If you are not fly fishing nymphs you could be missing some nice trout.

Why Nymph?

Over two thirds of a trout’s diet is consumed below the surface. The larval stages of aquatic insects make up most of their diet. These insects are taken near the bottom or as they are ascending toward the surface.

The most common insects found in streams are caddisflies, mayflies and stoneflies.

Dragonflies, damselflies and leeches join the caddisflies and mayflies in lakes. As you can see the nymph stages of these insects supply a large variety of possible dining options for the trout.


Most of these nymphs are available to the trout year round, while adult flies on the surface may only be around for a short period of time. Check out our page on nymph flies.

Prince Nymph

Hares Ear Nymph

Shop our Essential Fly Boxes

Most days you want to be ready for whatever the hatch, and however the are trout taking them! Our Essential Fly Boxes feature dry, wet, and nymph patterns for the most abundant hatches: Caddisy, Mayfly, and Stonefly.

Nymph Fly Fishing Tips

The possibilities are endless for nymphing tactics are endless.


Check out Daves Hughes’ Nymph Fishing for an encyclopedic run-down of available nymphing techniques.


There are a few key elements of good nymph fly-fishing.

You must maintain a drag-free drift.  Line control is important. Learn how to mend your line to reduce drag. Think about this for a minute, would a bug floating downstream really float faster or slower than the current?

Presentation is important. Use an upstream cast, giving your fly plenty of time to sink to the level you are targeting. Some people claim that how the fly moves through the water is more important than the look of the fly itself.

Be observant! Spend time looking at and under the rocks in the stream. They will give you a good idea which color and size nymph to use.

The size, color and shape of the nymph need to be close to the natural. This only makes sense with the trout being the expert in identifying its own food. A slightly larger pattern is often effective because it gets their attention but don’t go more than a size or two larger.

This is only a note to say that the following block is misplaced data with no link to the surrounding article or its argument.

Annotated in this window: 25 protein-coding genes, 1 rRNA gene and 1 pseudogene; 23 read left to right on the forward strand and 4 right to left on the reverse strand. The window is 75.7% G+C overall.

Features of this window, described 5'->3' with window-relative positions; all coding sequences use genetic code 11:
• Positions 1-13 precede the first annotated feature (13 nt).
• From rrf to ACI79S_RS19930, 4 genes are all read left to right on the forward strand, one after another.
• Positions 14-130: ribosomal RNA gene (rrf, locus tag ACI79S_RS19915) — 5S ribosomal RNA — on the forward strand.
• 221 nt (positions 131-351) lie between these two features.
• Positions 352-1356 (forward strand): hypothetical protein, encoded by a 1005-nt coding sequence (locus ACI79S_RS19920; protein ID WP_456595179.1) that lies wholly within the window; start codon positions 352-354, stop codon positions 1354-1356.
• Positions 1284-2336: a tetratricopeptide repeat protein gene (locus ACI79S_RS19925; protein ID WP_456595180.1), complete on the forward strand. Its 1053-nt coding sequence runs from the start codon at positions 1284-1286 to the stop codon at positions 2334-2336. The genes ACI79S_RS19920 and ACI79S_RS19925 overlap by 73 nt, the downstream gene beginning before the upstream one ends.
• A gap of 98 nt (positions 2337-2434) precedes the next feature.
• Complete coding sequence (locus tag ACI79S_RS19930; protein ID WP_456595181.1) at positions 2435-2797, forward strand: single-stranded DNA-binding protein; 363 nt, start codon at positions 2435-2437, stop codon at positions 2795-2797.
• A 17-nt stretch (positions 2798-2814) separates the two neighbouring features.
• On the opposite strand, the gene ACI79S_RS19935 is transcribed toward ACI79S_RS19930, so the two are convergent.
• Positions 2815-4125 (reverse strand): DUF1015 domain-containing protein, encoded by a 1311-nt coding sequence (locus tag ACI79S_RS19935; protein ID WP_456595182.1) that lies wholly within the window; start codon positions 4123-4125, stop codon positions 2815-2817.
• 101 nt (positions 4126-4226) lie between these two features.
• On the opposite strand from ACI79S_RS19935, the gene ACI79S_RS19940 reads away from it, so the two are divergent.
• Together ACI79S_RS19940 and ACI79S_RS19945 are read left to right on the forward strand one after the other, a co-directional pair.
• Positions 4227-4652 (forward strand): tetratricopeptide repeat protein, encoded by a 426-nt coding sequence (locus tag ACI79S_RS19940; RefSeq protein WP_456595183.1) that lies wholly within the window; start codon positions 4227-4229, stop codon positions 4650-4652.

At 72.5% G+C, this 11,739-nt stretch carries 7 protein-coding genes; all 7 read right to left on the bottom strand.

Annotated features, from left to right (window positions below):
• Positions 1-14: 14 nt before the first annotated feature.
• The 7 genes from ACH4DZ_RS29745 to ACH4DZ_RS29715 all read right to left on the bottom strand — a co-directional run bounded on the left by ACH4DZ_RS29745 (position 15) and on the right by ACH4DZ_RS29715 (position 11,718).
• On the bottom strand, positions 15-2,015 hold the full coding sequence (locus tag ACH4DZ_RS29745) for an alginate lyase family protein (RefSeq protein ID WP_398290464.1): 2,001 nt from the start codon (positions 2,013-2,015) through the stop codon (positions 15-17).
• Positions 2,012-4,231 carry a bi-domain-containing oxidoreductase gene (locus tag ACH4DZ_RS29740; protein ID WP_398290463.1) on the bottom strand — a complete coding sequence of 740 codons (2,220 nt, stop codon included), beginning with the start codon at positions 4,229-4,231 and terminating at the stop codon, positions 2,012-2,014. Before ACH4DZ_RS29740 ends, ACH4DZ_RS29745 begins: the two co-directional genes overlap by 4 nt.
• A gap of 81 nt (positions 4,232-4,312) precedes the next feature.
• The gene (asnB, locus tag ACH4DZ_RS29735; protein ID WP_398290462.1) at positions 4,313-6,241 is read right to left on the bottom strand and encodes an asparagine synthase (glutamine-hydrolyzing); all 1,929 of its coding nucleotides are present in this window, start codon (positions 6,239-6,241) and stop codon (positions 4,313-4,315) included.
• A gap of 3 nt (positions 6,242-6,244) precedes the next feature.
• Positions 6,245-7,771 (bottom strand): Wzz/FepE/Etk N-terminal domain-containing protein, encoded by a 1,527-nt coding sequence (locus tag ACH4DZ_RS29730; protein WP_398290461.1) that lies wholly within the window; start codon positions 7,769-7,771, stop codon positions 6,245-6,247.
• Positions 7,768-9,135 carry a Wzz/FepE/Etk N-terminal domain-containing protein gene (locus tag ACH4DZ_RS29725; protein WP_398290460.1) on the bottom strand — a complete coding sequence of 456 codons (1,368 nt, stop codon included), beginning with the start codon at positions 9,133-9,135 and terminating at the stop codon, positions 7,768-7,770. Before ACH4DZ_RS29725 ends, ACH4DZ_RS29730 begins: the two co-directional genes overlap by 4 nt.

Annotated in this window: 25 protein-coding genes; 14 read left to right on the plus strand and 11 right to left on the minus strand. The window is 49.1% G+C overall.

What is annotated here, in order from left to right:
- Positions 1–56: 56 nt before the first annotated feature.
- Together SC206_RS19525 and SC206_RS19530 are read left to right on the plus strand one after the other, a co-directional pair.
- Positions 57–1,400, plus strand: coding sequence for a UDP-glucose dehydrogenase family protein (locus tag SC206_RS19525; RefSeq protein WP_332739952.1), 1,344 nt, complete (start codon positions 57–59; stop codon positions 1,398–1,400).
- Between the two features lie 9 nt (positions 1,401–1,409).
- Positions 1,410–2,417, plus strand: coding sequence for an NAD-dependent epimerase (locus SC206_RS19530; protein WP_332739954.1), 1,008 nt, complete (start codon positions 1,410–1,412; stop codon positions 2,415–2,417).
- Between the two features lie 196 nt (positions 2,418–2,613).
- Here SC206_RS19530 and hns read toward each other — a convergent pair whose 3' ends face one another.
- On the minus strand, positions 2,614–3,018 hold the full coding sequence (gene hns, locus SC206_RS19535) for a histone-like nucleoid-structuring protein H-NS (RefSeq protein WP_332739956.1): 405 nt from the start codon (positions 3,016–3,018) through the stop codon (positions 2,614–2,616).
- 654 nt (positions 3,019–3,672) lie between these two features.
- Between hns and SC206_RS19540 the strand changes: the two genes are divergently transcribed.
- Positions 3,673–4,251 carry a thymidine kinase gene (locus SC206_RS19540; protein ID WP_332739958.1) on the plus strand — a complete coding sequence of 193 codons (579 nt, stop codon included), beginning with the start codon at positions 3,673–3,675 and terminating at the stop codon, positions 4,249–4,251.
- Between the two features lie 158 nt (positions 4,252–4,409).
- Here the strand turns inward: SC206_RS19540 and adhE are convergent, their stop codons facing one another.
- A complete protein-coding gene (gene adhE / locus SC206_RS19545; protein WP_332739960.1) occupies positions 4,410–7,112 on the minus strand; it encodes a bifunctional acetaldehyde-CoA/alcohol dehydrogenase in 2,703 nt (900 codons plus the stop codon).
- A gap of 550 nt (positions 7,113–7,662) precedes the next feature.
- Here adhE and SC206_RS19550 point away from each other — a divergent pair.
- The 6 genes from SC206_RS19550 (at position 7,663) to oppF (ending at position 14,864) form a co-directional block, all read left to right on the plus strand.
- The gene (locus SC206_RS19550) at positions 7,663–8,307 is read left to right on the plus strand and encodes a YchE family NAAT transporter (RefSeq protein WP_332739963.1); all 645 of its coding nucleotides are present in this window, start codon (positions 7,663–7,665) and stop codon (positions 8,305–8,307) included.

Nymph colors that are good to have in your fly box are light olive, medium olive, light tan and medium tan. Slightly darker colors are also good but keep in mind that color will appear darker when wet. These are good colors for both caddisflies and mayflies.  Nymph sizes should be in the range of  #12 to #20.

Most of the time nymphs need to be near the bottom as they drift by. Although I am not a big fan of split shot they are sometimes needed to get the nymph near the bottom. Nymphs are also fished as emergers.

You need to keep in direct contact with the fly. One way is to hold your rod high, keeping most of the line off the water. This is known as “high sticking.” When fly fishing nymphs try to stay no more than several rod lengths away from the fly.

The other way of keeping contact with the nymph is to use an indicator. This allows you to maintain visual contact with what’s going on. The indicator can be a very small float, foam, yarn or wool. Floatant can be added to the yarn and wool to increase their buoyancy.

Cast upstream and at an angle. Start close and work your way out into all possible holding water. This allows you to work the stream thoroughly.

When fly fishing nymphs in a lake it is best to cast along the shore. If you have a boat move out and cast toward shore.

Learn more about this technique in our nymphing with indicators guide.

Nymphing with an Indicator


I know it is fun to watch a nice rainbow rise to your dry fly, but you need to learn the fine art of fly fishing nymphs so your success rate can improve. After all they do make up a major part of a trout’s diet and they are in the water year round.

Learn About Fly Fishing Flies

The fly is an important part of any fly fishing setup. Learn about different types from our fly guide.